Dr Weldon explains that gambling is a “process addiction” which means that unlike alcoholism where the person becomes dependent on a substance, it is the activity itself that can be psychologically addictive.
“In gambling, you’ve got multiple exposures to multiple experiences of losses, which desensitise you to those losses. It’s similar to watching a lot of violence on TV,” she explains. And then every so often you’ll have a win, which acts as an “intermittent reinforcement”.
So how do you know if your gambling activities have gone beyond an interest and turned into a problem? If you’re spending more time or money on gambling than you intended to; if gambling preoccupies most of your thoughts during the day; if you find yourself betting on random sports which aren’t played in Ireland, like ice hockey, and you’ve started telling lies to cover up your activities, then alarm bells should start ringing.
The problem for friends and family is that it is much easier for a person to hide a gambling problem than a substance addiction.
“Very often they are very good at keeping themselves compartmentalised and keeping their worries hidden,” Dr Weldon says.
A spouse or partner will know that something is not right, but generally they suspect that the person is having an affair because they’re being so secretive. “In a way, they are having an affair – with gambling. All their time and effort is going into that relationship,” the spokeswoman for Hope House says.
Initially it can almost be a relief when they discover that the issue is gambling, but then the truth starts to trickle out and this brings huge disappointment. “They feel like they’ve been living with a fraud [who’s been leading] a double life,” she says.
Generally gamblers only go for treatment when they reach a crisis point. They may have been caught stealing, or their financial problems might have come to a head. Very often the person’s employer will be the driving force, giving them an ultimatum to sort out their problem or else they’ll be out of a job.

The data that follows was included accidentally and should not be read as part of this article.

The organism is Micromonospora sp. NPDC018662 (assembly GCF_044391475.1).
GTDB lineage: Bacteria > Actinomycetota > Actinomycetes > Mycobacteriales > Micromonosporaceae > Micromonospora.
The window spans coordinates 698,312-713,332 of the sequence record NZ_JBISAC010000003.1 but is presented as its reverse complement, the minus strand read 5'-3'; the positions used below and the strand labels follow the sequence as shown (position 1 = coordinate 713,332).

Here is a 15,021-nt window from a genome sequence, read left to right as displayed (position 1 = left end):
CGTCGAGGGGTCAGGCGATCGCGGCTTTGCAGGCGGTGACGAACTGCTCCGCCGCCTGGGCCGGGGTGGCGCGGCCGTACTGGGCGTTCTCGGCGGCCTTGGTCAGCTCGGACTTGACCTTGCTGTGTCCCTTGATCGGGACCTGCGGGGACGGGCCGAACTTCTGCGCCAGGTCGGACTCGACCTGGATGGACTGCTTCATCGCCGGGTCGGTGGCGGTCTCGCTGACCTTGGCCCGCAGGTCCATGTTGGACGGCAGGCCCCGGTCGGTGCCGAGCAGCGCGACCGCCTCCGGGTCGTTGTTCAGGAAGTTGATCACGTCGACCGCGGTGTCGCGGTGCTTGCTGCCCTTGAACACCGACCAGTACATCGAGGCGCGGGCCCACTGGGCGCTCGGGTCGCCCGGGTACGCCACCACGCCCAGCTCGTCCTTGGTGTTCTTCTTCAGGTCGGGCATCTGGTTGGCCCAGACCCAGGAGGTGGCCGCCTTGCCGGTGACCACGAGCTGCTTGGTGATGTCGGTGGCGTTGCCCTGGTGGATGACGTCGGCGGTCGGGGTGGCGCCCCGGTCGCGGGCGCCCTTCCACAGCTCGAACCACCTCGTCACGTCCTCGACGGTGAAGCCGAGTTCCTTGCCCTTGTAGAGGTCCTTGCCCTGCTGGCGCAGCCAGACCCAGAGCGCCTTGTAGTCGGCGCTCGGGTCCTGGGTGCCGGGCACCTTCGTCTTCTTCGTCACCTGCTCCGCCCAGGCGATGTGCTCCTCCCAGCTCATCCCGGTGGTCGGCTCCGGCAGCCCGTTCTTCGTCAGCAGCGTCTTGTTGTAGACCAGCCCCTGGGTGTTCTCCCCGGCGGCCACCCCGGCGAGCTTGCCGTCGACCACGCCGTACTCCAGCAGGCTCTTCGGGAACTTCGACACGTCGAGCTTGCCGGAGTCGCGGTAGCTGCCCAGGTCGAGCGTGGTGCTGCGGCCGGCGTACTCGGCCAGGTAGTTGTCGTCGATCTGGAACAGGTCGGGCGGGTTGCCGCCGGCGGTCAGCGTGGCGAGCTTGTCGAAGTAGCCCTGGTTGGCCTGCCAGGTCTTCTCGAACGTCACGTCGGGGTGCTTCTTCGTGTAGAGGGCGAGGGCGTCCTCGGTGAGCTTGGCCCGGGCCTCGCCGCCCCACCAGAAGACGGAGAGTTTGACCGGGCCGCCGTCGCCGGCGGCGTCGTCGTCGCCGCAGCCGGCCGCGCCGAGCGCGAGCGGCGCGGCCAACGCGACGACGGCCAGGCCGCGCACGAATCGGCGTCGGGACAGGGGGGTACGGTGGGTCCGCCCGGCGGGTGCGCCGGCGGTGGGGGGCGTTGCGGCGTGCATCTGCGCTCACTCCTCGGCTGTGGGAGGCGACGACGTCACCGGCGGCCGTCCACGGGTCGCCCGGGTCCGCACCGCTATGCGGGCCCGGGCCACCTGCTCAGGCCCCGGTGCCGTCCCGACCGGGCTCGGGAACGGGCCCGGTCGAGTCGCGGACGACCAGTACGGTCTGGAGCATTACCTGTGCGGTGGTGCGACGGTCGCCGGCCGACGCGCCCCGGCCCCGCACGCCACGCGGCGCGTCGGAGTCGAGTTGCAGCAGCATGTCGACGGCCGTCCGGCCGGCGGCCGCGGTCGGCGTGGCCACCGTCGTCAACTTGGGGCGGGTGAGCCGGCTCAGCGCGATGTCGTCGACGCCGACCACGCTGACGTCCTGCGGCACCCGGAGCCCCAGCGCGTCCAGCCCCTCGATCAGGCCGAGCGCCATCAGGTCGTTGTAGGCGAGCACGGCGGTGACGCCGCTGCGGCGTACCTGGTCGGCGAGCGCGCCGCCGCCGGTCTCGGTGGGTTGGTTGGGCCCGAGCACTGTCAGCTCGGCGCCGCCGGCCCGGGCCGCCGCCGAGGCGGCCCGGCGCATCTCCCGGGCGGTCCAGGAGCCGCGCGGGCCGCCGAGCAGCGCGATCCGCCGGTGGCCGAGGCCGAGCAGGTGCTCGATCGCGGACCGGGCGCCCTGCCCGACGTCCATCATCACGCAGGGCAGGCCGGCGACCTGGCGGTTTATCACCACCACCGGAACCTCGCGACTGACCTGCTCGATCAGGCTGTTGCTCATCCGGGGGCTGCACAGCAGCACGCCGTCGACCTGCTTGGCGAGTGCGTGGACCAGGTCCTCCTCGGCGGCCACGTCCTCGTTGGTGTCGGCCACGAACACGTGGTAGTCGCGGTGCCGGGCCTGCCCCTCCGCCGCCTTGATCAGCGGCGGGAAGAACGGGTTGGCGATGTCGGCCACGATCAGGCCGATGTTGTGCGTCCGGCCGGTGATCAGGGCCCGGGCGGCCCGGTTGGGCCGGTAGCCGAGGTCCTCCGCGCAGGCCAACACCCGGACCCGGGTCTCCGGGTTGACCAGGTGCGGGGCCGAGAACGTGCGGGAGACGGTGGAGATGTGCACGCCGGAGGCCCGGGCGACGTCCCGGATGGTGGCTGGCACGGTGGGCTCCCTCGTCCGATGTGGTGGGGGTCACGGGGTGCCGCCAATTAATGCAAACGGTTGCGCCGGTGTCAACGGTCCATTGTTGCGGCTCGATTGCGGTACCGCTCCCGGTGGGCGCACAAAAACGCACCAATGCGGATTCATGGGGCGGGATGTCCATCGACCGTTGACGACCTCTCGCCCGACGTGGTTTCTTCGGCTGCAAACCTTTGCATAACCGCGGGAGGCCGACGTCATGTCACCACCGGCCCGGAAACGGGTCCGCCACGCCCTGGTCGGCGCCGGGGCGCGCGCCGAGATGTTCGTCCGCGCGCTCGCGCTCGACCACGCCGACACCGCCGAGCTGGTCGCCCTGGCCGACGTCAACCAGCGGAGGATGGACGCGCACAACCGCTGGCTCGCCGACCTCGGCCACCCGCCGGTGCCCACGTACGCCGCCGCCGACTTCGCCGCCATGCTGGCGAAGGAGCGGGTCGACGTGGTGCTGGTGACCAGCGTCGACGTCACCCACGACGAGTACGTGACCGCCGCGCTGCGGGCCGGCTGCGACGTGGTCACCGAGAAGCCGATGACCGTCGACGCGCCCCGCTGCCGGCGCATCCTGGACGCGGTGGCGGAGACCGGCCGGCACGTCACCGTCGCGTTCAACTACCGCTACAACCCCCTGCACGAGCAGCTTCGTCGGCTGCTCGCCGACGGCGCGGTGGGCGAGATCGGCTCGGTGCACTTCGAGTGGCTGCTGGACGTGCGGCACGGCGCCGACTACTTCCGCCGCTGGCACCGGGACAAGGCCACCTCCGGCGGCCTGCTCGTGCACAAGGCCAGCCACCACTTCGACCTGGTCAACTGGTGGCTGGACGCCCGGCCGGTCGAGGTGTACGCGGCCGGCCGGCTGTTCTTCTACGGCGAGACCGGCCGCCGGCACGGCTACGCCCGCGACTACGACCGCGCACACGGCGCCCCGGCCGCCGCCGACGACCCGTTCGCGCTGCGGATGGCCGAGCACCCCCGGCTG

Another common trigger is the breakdown of a relationship because of the person’s gambling.
Dr Weldon says success of any treatment depends on how the person engages with the process, and their level of acceptance. There can be a huge amount of denial, she says.
In the Rutland Centre, group therapy is used to help break down this denial process, and to “see yourself in others” which means that the person identifies with the behaviour associated with gambling addiction. They also work on helping the individual to understand their personal triggers, and the role that addiction is playing in their life.
“Certainly sobriety and recovery is possible,” she says. As with other kinds of addiction, about 40 to 50 per cent of people tend to relapse within the first three months. Generally about half of those will get back on track. After a year, about 60 to 70 per cent of people will be still “on track”.
In terms of tackling the person’s financial problems, the Rutland Centre will sometimes suggest that people contact a money adviser such as Mabs, the money advice bureau. The problem is that even if you get sound financial advice in terms of how to deal with debt, for gamblers the solution is “only ever a gamble away”, Dr Weldon says.
“Unless sobriety is maintained there can always be that call – ‘just one big win is all I need and that will be it sorted’. With any addiction, once something has been formed as a way of coping . . . every single day, every time something goes wrong it will always be an option,” she explains.
“It is literally about being able to manage that place that the mind goes every single time it happens.”
According to Hope House, the individual must take responsibility for doing certain “recovery practices” every single day, which they learn in treatment. “If they do, there is a wonderful chance they will be successful,” the spokeswoman says.
There tends to be two main types of gamblers – the thrill-seekers who are chasing an adrenalin rush, and those who use it as an escape, whether from boredom, stress, anxiety or a mood problem